Women’s participation in agricultural cooperatives in Ethiopia

In Ethiopia, 85 percent of the population depends on agriculture for livelihood. Many are smallholder farmers who lack modern inputs and market access. Agricultural cooperatives hold much potential to enable these economically weak farmers to increase their collective bargaining power and individual capacities and so enhance their incomes. They provide input services, create market opportunities, and help sell their members’ products. In most developing countries, female farmers—who contribute tremendously to the agricultural sector—are marginalized from participating and benefiting from such groups compared to men. In Ethiopia, women represent only 20 percent of cooperative membership and even fewer are found in management positions.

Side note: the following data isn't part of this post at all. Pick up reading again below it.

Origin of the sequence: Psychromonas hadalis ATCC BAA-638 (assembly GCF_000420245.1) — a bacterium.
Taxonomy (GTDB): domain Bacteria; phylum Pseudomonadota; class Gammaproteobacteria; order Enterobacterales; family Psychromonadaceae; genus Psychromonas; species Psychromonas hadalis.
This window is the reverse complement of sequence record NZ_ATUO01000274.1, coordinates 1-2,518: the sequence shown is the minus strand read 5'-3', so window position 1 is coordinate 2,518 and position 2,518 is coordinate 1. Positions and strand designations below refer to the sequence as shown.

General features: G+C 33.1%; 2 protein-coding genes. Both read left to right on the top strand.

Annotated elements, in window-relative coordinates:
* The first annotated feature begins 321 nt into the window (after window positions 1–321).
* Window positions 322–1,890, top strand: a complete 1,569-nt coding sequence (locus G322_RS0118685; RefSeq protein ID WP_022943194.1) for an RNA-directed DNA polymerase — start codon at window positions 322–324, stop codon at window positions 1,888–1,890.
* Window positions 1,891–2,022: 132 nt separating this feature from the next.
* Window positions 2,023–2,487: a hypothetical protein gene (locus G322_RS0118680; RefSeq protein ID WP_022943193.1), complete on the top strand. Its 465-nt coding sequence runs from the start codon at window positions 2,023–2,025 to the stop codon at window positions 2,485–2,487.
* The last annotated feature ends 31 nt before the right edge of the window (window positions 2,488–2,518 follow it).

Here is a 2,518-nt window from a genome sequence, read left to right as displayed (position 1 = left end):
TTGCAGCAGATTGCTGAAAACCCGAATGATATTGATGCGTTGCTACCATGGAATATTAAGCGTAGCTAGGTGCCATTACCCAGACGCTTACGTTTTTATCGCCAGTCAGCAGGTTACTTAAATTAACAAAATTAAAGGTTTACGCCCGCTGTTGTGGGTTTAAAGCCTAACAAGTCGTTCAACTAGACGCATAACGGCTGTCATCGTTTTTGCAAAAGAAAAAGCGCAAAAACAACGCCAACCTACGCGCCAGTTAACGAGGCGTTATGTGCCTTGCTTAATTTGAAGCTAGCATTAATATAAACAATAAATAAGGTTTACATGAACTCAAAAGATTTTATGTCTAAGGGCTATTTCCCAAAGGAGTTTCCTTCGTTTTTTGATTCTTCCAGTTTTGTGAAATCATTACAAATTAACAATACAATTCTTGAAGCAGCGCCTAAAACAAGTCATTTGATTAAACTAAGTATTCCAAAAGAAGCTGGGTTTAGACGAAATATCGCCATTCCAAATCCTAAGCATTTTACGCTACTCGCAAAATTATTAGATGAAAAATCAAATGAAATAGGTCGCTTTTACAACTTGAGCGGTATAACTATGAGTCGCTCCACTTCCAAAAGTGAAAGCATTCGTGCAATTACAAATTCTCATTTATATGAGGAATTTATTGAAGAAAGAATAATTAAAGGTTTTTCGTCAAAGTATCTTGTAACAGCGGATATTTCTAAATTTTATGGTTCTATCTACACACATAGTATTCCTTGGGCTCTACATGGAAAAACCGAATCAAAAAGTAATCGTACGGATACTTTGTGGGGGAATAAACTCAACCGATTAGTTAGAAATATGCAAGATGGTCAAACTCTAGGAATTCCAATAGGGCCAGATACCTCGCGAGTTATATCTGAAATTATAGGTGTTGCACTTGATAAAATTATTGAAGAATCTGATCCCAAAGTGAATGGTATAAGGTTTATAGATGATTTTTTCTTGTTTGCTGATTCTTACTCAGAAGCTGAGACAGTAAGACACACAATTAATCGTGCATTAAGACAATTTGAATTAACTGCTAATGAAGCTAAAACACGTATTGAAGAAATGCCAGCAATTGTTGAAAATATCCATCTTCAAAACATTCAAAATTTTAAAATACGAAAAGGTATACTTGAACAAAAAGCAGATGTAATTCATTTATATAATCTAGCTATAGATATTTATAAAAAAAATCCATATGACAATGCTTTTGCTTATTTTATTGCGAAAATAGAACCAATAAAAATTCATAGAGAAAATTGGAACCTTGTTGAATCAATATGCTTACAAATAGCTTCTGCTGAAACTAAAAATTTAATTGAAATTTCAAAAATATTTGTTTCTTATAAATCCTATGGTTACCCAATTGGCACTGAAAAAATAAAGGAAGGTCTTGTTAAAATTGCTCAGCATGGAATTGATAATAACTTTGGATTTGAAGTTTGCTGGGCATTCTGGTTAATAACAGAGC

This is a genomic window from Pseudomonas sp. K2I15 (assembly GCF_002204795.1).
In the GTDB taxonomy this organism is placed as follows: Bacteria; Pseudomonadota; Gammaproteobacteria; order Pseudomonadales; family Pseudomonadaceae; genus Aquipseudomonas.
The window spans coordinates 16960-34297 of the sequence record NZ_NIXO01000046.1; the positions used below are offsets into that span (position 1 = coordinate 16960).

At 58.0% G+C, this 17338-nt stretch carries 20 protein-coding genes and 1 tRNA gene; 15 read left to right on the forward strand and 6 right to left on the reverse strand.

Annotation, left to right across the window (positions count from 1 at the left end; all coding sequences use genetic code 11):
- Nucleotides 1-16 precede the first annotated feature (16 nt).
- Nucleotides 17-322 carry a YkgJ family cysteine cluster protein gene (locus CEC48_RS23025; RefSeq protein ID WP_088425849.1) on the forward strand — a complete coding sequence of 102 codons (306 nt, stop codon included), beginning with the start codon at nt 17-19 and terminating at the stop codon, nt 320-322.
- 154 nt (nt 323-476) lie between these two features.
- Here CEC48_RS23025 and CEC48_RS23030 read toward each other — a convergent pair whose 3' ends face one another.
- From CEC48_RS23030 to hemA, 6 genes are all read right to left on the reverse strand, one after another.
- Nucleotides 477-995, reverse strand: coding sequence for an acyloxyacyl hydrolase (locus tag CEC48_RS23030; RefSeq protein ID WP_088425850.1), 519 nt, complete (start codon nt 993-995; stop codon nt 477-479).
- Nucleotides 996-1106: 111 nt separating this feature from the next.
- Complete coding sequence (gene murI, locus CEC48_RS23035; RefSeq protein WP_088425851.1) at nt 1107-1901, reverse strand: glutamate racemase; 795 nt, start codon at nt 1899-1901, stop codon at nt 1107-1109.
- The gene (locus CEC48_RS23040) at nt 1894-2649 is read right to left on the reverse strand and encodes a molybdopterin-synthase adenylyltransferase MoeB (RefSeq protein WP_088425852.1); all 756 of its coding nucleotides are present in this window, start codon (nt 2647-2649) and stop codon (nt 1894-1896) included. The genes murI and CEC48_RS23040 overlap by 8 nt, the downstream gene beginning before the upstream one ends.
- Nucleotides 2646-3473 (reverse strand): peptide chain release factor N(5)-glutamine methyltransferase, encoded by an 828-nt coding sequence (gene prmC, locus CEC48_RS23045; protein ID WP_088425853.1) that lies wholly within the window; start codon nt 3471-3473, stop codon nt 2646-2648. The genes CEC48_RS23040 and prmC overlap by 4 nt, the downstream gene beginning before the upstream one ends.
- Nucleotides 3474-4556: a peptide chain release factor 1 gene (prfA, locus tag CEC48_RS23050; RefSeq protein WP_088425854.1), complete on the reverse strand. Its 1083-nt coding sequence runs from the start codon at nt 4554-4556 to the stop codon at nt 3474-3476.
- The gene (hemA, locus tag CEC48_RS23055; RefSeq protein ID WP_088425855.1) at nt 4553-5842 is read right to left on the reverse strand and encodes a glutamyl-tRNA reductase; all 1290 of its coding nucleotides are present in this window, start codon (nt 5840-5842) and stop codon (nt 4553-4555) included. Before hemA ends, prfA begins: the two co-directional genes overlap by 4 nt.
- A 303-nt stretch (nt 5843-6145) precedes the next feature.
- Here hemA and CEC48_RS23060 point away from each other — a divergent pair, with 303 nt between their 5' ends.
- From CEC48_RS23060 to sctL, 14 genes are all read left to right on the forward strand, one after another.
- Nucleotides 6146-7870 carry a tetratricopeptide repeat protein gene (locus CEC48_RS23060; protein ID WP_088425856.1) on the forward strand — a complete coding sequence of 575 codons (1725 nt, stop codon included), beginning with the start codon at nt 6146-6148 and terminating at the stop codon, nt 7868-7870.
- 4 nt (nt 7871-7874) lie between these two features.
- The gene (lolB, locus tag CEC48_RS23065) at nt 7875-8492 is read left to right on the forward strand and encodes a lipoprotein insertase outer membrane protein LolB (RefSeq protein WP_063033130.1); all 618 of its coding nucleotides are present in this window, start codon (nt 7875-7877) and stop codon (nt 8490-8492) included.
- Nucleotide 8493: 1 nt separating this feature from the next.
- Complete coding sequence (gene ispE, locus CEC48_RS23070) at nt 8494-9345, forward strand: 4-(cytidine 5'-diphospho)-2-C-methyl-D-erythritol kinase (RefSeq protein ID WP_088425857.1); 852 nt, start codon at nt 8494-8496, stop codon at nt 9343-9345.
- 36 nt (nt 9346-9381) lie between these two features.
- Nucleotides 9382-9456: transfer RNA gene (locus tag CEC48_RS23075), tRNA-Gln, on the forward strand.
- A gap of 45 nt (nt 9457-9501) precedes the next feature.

This paper uses a rich dataset from a survey undertaken by the Ethiopian Economic Association (EEA) and the Interna-tional Food Policy Research Institute (IFPRI) in 2009 in eight woredas in seven regions of Ethiopia with a sample of 1,117 households and 73 agricultural cooperatives. Using descriptive statistics and econometric analysis under a critical gender lens, the paper identifies which cooperative, household, and individual level characteristics influence women’s participation in agricultural cooperatives. The findings suggest that a major barrier to women’s access are gender biases within households, communities, and cooperatives themselves that favor educated male household heads and land owners over resource-poor women.

Woldu, Thomas
Tadesse, Fanaye
Waller, Marie-Katherine
Published date: 
International Food Policy Research Institute (IFPRI) and Ethiopian Development Research Institute (EDRI)
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